The US housing market was worth $35bn a year in terms of chemical sales in 2006. In that Boom year, 2.2m homes were built, each using $16k of chemicals. But as the chart above shows, from the ACC’s weekly report, there has been a steady decline since then.
The recent introduction of the $8000 first-time buyer tax credit may have helped to temporarily stabilise the housing market, but it hasn’t led to a recovery. Starts actually fell in October to just 520k, worth just $8bn in terms of chemicals. Even in 1975, 1981 and 1991, starts only fell to 800k.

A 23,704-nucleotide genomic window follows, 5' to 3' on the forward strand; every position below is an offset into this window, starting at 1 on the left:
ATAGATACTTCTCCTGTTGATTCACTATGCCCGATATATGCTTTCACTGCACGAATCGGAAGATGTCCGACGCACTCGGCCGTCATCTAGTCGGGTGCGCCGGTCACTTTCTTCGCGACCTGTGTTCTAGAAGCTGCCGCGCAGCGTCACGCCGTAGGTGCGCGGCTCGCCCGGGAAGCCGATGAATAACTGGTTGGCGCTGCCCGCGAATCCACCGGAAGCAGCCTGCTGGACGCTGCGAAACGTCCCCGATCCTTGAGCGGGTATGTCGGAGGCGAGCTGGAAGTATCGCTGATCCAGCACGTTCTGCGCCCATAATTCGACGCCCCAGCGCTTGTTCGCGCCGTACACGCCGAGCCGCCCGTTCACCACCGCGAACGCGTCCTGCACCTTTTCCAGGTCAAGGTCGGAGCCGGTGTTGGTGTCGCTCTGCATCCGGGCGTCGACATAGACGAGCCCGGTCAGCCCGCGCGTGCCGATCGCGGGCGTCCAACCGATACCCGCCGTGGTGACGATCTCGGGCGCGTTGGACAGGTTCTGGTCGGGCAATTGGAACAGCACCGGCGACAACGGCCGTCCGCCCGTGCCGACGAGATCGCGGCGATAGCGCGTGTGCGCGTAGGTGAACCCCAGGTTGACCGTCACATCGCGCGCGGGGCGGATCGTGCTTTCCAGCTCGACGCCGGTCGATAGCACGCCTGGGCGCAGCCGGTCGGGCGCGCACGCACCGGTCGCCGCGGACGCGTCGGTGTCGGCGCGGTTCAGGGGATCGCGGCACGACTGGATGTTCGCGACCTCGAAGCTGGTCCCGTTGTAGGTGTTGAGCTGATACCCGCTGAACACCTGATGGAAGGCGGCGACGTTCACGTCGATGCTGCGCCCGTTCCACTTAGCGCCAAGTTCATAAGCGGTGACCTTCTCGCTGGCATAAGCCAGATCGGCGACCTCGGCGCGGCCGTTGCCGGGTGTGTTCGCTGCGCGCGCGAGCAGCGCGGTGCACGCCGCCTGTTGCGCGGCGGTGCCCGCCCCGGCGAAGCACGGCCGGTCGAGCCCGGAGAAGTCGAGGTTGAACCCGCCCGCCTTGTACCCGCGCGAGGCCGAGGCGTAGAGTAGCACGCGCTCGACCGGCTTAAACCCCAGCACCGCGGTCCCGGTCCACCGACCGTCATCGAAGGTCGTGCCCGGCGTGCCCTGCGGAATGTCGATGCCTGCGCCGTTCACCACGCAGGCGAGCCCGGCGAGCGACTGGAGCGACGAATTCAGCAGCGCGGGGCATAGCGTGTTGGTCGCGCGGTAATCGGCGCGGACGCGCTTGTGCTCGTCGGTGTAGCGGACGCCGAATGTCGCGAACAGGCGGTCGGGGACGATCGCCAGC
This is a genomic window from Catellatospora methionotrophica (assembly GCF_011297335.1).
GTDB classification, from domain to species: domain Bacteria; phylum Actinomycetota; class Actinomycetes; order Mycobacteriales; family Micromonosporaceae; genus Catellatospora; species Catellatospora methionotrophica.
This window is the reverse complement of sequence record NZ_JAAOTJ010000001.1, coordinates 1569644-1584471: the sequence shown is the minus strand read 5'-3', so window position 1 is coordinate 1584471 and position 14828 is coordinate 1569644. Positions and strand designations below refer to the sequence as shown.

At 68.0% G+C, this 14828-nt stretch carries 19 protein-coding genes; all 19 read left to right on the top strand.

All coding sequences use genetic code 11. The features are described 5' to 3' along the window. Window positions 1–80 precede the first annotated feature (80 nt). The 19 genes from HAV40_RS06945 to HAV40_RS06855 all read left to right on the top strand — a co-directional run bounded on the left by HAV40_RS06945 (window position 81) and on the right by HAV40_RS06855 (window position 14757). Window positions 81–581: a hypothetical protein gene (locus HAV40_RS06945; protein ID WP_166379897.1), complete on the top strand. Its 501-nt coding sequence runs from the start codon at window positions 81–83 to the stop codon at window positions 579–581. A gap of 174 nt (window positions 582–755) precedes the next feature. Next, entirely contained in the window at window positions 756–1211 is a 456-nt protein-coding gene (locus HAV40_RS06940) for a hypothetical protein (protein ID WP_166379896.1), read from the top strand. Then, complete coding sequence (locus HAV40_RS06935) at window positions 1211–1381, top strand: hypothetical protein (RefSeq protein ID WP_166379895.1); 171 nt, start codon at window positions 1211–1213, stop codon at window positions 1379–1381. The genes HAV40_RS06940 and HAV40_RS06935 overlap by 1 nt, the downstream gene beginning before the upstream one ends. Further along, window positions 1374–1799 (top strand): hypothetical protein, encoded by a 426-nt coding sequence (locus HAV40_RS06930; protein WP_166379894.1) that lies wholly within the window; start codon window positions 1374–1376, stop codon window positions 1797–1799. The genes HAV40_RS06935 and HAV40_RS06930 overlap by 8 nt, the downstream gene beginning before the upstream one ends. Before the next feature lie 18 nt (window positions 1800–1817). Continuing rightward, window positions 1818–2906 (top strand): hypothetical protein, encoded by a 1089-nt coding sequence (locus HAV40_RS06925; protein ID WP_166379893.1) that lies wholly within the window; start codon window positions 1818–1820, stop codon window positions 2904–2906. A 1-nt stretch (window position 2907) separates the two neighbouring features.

Worryingly, the delinquency rate on mortgages is still rising, reaching a record 9.6% in October, according to the Mortgage Bankers Association (MBA). And the pain of foreclosure is spreading from sub-prime loans to fixed-rate mortgages. These accounted for 44% of foreclosures in Q3.
The problem is rising and widespread unemployment. As Jay Brinkmann, the MBA chief economist told Barrons, “mortgages are paid with paychecks, not percentage point increases in GDP“.